593 and 594 Hammond Street


Heritage Category: Listed Building

Grade: II

List Entry Number: 1110475

Date first listed: 20-Dec-1983

Date of most recent amendment: 20-Mar-2017

Statutory Address: Mappowder, Sturminster Newton, Dorset


Ordnance survey map of 593 and 594 Hammond Street
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Statutory Address: Mappowder, Sturminster Newton, Dorset

The building or site itself may lie within the boundary of more than one authority.

County: Dorset

District: North Dorset (District Authority)

Parish: Mappowder

National Grid Reference: ST7346206086


Pair of former estate cottages, mid-C19, with late-C20 and early-C21 extensions and some alterations. The extensions are not included in the listing.

Reasons for Designation

Nos.593 and 594 Hammond Street in Mappowder, a pair of mid-C19 cottages, is listed at Grade II for the following principal reasons: * Architectural interest: a pair of cottages built for farm labourers and their families which has a modest, yet distinctive character and represents a legible example of Victorian estate architecture; * Historic interest: as part of a planned group of similar estate cottages in the village, of which five have been listed at Grade II.


Until 1863 the Mappowder estate was owned by the Spencer family who sold the estate, together with their house Mappowder Court, to the Wingfield Digby family of Sherborne. Nos. 593 and 594 Hammond Street are part of a group of paired estate cottages situated on either side of the road as it enters the village that provided workers’ accommodation. They date probably from the mid-C19 or slightly earlier, and the Census of 1891 records that most of the dwellings in the village were occupied by farm labourers. The estate was sold to Arthur Hugh Clough at the beginning of the First World War and it was farmed by his nephew John Fisher until 1947, although some of the estate was sold in the depression the mid-1930s.

When built Nos.593 and 594 Hammond Street each had a two-room ground-floor plan to which a single-storey rear extension containing a kitchen and bathroom was added at a later date. Both cottages have been extended to the rear in the late C20 and early C21 respectively, replacing the earlier rear additions. In c.2004 a single-storey extension was built on the side (N) of No.594 and it also has a timber conservatory to the rear.


Pair of former estate cottages, mid-C19, with late-C20 and early-C21 extensions and some alterations. The extensions are not included in the listing.

MATERIALS: the earliest part of the building is constructed of cut and squared limestone rubble brought to course under a hipped roof of plain tiles with a central chimneystack to the ridge. The various modern extensions are mostly of matching materials and are not of special interest.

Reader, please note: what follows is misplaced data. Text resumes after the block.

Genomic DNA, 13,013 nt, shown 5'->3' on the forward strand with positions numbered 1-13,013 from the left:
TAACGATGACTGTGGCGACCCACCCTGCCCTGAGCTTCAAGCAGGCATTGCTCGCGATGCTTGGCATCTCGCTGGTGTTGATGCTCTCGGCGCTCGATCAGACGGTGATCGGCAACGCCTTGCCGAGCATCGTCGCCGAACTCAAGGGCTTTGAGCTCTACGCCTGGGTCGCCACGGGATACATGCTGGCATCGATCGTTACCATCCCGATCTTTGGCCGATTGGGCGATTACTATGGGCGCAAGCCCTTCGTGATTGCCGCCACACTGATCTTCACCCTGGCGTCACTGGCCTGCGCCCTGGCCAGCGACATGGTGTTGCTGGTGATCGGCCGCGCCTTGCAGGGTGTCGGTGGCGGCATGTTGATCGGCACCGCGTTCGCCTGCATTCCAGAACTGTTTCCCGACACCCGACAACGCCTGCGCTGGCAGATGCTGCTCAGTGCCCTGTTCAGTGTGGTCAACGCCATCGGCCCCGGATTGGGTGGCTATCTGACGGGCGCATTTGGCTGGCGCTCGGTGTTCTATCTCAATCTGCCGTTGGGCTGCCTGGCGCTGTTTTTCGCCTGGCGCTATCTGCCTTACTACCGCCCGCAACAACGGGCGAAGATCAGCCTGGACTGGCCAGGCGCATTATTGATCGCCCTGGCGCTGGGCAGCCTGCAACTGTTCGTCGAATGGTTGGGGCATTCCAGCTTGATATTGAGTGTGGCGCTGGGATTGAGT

PLAN: originally rectangular on plan. Each semi-detached cottage is of two bays and had a two-room plan to which a single-storey rear addition was later added. Rear extensions to each cottage and a side addition to No.594 have been added in the late C20 and early C21.

EXTERIOR: the front, roadside (W) elevation with ground-floor openings under segmental stone arches. Each cottage as an entrance with early-C21 plank door and a two-light timber window to the ground floor and two timber first-floor windows; those to the right-hand half (No.593) are of early-C21 date. To the side (N) return of No.594 is a modern timber window under a concrete lintel, while the modern window in the S return of No.593 has a segmental stone lintel. The extensions mask the other elevations of the original building.

INTERIOR: No.594: the entrance door opens into a room with large fireplace with a chamfered timber bressumer and the remains of a bread oven. The position of the original staircase (not extant) is marked by a slight changing in ceiling height to the side of the chimneybreast. A plank, ledge and brace door connects through to a smaller room, and a doorway from this room, originally leading to the rear of the cottage, has a pegged timber surround. The first floor is now accessed from stairs in the rear extension. No historic features are evident in the two first-floor rooms in the original cottage, but the mid-C19 pegged roof timbers survive. These comprise principal rafters, with a collar to the central truss, and single rows of staggered purlins. No.593 not inspected internally (2016), but it is understood that the ground-floor partition between the two rooms has been removed and that the first-floor partition has been re-sited.

Pursuant to s.1 (5A) of the Planning (Listed Buildings and Conservation Areas) Act 1990 (‘the Act’) it is declared that the late-C20 and early-C21 extensions, the detached garage to No.593 are not of special architectural or historic interest.


The contents of this record have been generated from a legacy data system.

Legacy System number: 102582

Legacy System: LBS


An Inventory of the Historical Monuments in Dorset, Volume 3, Central (London, 1970), pp. 145-148. British History Online , accessed 31 October 2016 from http://www.british-history.ac.uk/rchme/dorset/vol3/pp145-148
Historic Buildings of Dorset, Mappowder Court, accessed 31 October 2016 from http://www.geni.com/projects/Historic-Buildings-of-Dorset-England/25093

End of official listing